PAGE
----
Monday, March 14, 2011
Neighbourhoods- Within the big city
We celebrated the Becka's March birthday with a trip to Toronto on a sunny but very cold and windy day. I used to live in Toronto and have been within an easy drive of the city for forty years, but had never been to Kensington Market. Toronto has several ethnic neighbourhoods such as Chinatown, Greek Town, Little Italy, Portugal Village and Little India. As the city grew, it incorporated smaller communities which remain unique in the metropolitan area giving Toronto the distinction of being "the city of neighbourhoods."
Kensington Market is pedestrian friendly and streetcars run on the main roads which mark its boundaries. I believe you could purchase anything you wanted in the many small shops and businesses crowded together here. La Tortilleria sold the first fresh, hot authentic corn tortillas I have found outside Mexico. We bought half a kilo along with fresh green salsa and ate them for lunch.
I recognized streets featured in TV shows such as Sharon, Lois and Bram, The Rick Mercer Report and the 1970's sitcom, The King of Kensington. In keeping with its history, several shops sell vintage clothing that would undoubtedly be one-of-a-kind for the wearers.
The many restaurants and specialty food stops make a supermarket boring in comparison. I found great variety and reasonable prices in the fruit and vegetable markets, bakeries and bulk stores.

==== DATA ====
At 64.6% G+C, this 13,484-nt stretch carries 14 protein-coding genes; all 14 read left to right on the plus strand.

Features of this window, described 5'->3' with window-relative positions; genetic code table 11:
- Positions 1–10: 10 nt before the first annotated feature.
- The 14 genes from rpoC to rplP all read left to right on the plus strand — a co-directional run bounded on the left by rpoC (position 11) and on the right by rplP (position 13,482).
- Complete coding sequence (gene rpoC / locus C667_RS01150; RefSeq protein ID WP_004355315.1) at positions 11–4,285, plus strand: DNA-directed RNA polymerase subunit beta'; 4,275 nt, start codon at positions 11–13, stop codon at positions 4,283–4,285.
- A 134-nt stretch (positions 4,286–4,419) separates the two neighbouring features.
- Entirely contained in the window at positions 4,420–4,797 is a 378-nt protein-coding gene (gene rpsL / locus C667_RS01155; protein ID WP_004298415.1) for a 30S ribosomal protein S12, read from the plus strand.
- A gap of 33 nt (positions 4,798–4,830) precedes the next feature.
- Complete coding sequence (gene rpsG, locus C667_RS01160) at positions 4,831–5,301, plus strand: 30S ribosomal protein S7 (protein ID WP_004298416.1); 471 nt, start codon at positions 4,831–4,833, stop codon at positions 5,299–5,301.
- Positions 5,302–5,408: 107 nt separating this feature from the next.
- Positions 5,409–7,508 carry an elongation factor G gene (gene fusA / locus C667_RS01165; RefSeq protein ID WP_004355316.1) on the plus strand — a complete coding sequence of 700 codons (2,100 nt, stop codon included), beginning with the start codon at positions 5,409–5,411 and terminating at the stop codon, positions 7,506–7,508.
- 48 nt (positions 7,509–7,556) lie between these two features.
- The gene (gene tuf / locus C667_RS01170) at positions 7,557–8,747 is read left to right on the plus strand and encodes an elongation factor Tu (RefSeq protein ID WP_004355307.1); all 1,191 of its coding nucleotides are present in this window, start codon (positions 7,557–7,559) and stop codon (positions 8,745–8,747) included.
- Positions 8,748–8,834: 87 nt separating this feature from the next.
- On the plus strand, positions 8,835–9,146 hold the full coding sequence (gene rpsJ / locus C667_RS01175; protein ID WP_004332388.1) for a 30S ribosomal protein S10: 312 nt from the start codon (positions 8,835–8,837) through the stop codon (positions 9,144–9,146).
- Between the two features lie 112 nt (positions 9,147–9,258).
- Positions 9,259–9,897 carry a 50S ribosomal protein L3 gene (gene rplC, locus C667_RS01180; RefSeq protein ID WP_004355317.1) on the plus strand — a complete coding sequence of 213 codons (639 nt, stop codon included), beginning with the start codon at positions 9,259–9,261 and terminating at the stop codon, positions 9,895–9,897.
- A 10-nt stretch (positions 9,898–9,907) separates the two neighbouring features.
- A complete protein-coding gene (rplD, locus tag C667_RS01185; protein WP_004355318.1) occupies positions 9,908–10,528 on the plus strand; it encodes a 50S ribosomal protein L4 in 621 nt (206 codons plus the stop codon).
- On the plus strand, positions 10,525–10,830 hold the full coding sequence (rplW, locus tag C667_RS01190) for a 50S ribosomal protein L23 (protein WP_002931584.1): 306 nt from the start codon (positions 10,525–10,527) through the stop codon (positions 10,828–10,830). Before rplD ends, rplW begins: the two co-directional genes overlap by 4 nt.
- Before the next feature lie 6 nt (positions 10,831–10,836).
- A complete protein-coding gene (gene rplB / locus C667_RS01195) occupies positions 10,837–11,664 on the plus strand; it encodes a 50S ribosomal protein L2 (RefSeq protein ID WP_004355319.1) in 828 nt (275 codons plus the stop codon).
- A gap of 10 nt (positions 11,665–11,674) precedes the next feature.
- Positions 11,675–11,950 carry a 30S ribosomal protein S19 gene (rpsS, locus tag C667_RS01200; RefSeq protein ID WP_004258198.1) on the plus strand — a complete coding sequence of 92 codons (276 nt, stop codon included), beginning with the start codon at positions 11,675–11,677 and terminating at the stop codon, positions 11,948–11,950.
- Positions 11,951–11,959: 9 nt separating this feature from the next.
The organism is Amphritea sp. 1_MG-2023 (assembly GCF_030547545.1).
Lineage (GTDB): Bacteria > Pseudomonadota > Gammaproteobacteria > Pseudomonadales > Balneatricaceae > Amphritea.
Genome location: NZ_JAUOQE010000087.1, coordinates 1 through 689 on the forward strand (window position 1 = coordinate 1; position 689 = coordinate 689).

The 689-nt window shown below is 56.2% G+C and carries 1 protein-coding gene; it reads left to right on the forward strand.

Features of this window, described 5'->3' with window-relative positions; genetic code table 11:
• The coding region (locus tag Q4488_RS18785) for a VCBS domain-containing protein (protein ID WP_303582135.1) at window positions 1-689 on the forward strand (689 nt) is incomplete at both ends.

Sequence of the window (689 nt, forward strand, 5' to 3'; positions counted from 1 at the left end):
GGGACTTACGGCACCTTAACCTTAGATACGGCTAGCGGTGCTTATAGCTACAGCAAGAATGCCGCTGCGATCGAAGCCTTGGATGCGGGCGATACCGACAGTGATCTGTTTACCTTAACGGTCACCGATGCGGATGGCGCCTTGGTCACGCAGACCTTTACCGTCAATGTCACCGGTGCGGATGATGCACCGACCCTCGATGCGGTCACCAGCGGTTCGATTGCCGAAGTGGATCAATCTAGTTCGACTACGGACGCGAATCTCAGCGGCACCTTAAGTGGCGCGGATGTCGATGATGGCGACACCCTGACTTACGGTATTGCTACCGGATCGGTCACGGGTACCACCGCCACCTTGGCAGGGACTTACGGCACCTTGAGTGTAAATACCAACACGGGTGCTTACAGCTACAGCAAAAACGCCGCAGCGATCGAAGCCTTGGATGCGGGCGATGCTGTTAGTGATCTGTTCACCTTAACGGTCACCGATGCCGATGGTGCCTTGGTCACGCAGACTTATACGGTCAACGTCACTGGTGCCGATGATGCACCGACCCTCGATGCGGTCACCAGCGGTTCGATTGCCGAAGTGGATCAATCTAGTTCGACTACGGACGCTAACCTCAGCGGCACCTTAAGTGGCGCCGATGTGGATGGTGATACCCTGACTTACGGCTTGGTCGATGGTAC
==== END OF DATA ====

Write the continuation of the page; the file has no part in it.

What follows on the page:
This isn't Amsterdam and street marijuana is not legal in Canada. But I think there are baby boomers here who have never moved out of the flower child era of the 1960's and 70's.
I like things colourful and interesting and a return trip to Kensington Market will be on my agenda on a warmer day. I am not sure I would want to live in a tiny apartment above a store here but I do like the idea of an urban neighbourhood where a car is not needed. The personal connections would not be as close as in the Paris Plains Church community but it would be possible to intersect with some people on a daily basis.
In these days of rising fuel prices we have to consider ways to decrease our dependence on the automobile. My life would be very inconvenienced without my vehicle because we live in an area of suburban sprawl and conduct all our daily business away from our neighbourhood. There is no easy solution for us at this time in our lives.